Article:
Lipopolysaccharide (LPS) phase variation is the only confirmed virulence factor of C. burnetii. Organisms isolated from natural infections or in the laboratory are in phase I and have a smooth-type LPS. Repeated passage of phase I organisms through embryonated eggs or cultured cells resulted in the conversion to phase II and a change in the LPS to a rough-type. Injection of such laboratory-derived phase II variants into guinea pigs resulted in infection and reversion to phase I. However, plaque-purified (cloned) isolates of the Nine Mile Strain phase II organisms do not undergo phase reversion and are avirulent since inoculation of susceptible animals with phase II cells does not result in infection nor can viable phase II or phase I organisms be recovered from the spleens of these animals. The Nine Mile Strain plaque purified phase II is stable and does not revert to phase I; restriction fragment-length polymorphisms detected after Hae -III digestion of chromosomal DNA and DNA-DNA hybridization, suggests that the Nine Mile Strain plaque purified phase II variant has undergone a deletion. Based upon consultations with subject matter experts and a review of relevant published studies, HHS and USDA have determined that Coxiella burnetii, Phase II, Nine Mile Strain, plaque purified clone 4, does not pose a significant threat to human or animal health.
- O'Rourke AT, Peacock M, Samuel JE, Frazier ME, Natvig DO, Mallavia LP, Baca O. Genomic analysis of phase I and II Coxiella burnetii with restriction endonucleases. J. Gen. Microbiol. 1985 June; 131(6):1543-46.
- Vodkin MH, Williams JC, Stephenson EH. Genetic heterogeneity among isolates of Coxiella burnetii. J. Gen. Microbiol. 1986 Feb; 132(2):455-63.
- Moos A, Hackstadt T. Comparative virulence of intra- and interstrain lipopolysaccharide variants of Coxiella burnetii in the guinea pig model. Infect. Immun. 1987 May; 55(5):1144-50.
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EASTERN EQUINE ENCEPHALITIS VIRUS (EEEV)
South American genotypes of Eastern Equine Encephalitis virus (effective 12-4-2012)
The final rule excluded the South American genotypes of Eastern Equine Encephalitis virus (EEE). North American EEE virus (NA-EEE) genotype strains, which are the strains responsible for human and equine disease. T he factors that we considered in retaining the NA EEEV genotype were that this genotype exhibits high morbidity, high mortality, and has the potential to be weaponized. In contrast, South American strains are typically avirulent for humans and are not clearly linked to human disease. Further distinctions between these strains and those from North America have led to the suggestion that these are actually 2 distinct viruses and that the South American EEEV strains should not be considered select agents.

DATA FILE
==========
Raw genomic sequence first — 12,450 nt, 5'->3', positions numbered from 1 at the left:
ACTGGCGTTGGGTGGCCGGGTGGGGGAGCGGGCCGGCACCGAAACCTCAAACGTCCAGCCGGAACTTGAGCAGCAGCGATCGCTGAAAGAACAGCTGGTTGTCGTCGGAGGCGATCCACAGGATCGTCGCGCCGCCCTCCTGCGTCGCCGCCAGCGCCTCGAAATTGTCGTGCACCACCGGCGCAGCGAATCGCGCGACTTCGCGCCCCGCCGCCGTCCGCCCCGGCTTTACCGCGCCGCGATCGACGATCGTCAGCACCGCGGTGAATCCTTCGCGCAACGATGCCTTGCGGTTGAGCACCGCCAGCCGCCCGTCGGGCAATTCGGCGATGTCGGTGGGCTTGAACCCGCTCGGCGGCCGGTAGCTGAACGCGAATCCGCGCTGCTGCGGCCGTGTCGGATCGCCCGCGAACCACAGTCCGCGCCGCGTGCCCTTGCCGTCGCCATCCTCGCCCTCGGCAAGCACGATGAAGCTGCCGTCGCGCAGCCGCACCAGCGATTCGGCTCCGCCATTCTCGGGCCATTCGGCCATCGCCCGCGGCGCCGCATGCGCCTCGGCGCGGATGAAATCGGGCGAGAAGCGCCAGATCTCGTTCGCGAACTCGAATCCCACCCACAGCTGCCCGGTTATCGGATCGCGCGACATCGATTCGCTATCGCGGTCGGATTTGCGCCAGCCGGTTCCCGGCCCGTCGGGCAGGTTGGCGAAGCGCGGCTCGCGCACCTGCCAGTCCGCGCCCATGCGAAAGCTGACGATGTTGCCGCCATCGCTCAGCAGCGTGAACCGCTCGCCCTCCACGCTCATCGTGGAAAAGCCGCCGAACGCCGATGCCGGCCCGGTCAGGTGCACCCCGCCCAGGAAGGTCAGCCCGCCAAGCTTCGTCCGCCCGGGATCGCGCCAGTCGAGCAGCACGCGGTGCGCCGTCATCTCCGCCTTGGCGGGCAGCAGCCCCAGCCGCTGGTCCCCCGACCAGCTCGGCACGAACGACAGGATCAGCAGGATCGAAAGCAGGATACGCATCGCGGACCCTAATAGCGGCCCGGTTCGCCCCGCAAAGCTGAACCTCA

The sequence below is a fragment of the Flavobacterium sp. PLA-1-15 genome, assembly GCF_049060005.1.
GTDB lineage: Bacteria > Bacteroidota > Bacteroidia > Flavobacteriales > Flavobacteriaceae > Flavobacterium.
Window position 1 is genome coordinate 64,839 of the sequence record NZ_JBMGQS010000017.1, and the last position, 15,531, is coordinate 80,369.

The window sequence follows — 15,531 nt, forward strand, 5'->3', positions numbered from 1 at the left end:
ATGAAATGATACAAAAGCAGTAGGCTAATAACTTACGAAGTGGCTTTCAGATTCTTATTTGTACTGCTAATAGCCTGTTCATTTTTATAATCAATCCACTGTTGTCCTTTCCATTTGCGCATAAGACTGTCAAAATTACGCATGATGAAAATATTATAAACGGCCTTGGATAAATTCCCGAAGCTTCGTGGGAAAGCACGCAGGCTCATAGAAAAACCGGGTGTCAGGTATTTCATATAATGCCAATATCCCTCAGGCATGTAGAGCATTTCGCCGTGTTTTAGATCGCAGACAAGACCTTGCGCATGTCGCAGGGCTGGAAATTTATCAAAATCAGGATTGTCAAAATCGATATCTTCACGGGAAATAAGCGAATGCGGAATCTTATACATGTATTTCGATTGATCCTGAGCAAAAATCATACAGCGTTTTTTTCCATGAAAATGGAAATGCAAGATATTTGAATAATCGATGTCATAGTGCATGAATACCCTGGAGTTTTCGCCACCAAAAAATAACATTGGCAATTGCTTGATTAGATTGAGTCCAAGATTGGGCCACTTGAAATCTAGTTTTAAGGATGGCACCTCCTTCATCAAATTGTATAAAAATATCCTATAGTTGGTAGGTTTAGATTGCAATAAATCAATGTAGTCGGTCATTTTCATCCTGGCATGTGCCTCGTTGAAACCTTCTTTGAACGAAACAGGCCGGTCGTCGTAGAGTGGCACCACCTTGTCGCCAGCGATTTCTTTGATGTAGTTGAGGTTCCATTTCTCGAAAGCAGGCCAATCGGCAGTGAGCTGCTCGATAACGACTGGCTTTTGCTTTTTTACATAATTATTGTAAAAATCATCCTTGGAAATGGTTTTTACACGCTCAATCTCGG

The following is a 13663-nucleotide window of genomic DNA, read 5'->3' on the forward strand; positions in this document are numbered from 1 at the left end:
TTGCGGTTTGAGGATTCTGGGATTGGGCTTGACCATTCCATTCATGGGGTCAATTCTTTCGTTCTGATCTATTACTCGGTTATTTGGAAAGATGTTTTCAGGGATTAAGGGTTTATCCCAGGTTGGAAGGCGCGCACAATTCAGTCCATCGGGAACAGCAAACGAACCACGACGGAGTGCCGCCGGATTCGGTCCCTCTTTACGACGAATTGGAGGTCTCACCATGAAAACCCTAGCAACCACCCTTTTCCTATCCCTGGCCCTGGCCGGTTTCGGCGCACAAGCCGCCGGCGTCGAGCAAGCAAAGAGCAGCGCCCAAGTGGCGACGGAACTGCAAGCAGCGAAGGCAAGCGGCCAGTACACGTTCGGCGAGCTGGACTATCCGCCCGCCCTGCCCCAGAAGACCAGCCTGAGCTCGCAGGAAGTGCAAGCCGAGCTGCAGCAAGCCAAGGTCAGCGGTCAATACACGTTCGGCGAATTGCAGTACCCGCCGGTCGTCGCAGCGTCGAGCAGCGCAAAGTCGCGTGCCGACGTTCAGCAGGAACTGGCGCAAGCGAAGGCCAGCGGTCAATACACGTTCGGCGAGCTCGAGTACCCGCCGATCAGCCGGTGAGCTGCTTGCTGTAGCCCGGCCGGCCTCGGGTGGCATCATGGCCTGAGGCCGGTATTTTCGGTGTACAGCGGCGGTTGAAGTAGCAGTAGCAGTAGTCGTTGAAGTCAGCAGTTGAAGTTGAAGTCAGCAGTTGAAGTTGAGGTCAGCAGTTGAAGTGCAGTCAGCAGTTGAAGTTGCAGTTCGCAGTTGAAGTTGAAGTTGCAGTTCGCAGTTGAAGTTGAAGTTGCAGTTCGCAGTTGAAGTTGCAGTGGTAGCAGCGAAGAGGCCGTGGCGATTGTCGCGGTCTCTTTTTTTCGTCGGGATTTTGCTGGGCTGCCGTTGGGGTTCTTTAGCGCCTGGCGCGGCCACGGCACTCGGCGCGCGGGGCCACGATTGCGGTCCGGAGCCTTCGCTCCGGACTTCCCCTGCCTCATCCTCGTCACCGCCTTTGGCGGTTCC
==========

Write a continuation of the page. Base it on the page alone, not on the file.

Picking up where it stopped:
- Arrigo NC, Adams AP, Weaver SC. Evolutionary patterns of eastern equine encephalitis virus in North versus South America suggest ecological differences and taxonomic revision. J Virol. 2010 Jan; 84(2):1014-25.
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Ebola ΔVP30 replication incompetent virus (effective 01-02-2013)
This virus lacks the gene encoding for the VP30 protein; therefore, biologically contained Ebola virus (Ebola ΔVP30 viruses) are replication incompetent and do not form infectious progeny in wild-type cells due to the lack of the VP30 gene. The genome of Ebola ΔVP30 virus is stable, infection of Vero cells and various animals with Ebola ΔVP30 virus particles did not indicate a single event of virus replication, infection of animals with Ebola ΔVP30 virus particles did not cause disease in infected animals.
- Halfmann P, Kim JH , Ebihara H , Noda T, Neumann G , Feldmann H , Kawaoka Y. Generation of biologically contained Ebola viruses. Proc Natl Acad Sci U S A. 2008 Jan 29;105(4):1129-33.
- Halfmann P, Ebihara H, Marzi A, Hatta Y, Watanabe S, Suresh M, Neumann G, Feldmann H, Kawaoka Y. Replication-deficient ebolavirus as a vaccine candidate. J Virol. 2009 Apr;83(8):3810-5.
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Francisella tularensis subspecies novicida (also referred to as Francisella novicida) strain, Utah 112 (ATCC 15482) (effective 2-27-2003)
The exclusion is only for the type strain, Utah 112. This strain was originally isolated from a water sample taken from Ogden Bay, Utah in 1951. It is experimentally pathogenic for mice, guinea pigs and hamsters, producing lesions similar to those of tularemia; rabbits, white rats and pigeons are resistant. The Utah 112 strain is not known to infect man.
- Ellis J, Oyston PCF, Green M, Titball RW. Tularemia. Clin. Microbiol.Rev. 2002 Oct; 15(4): 631-46.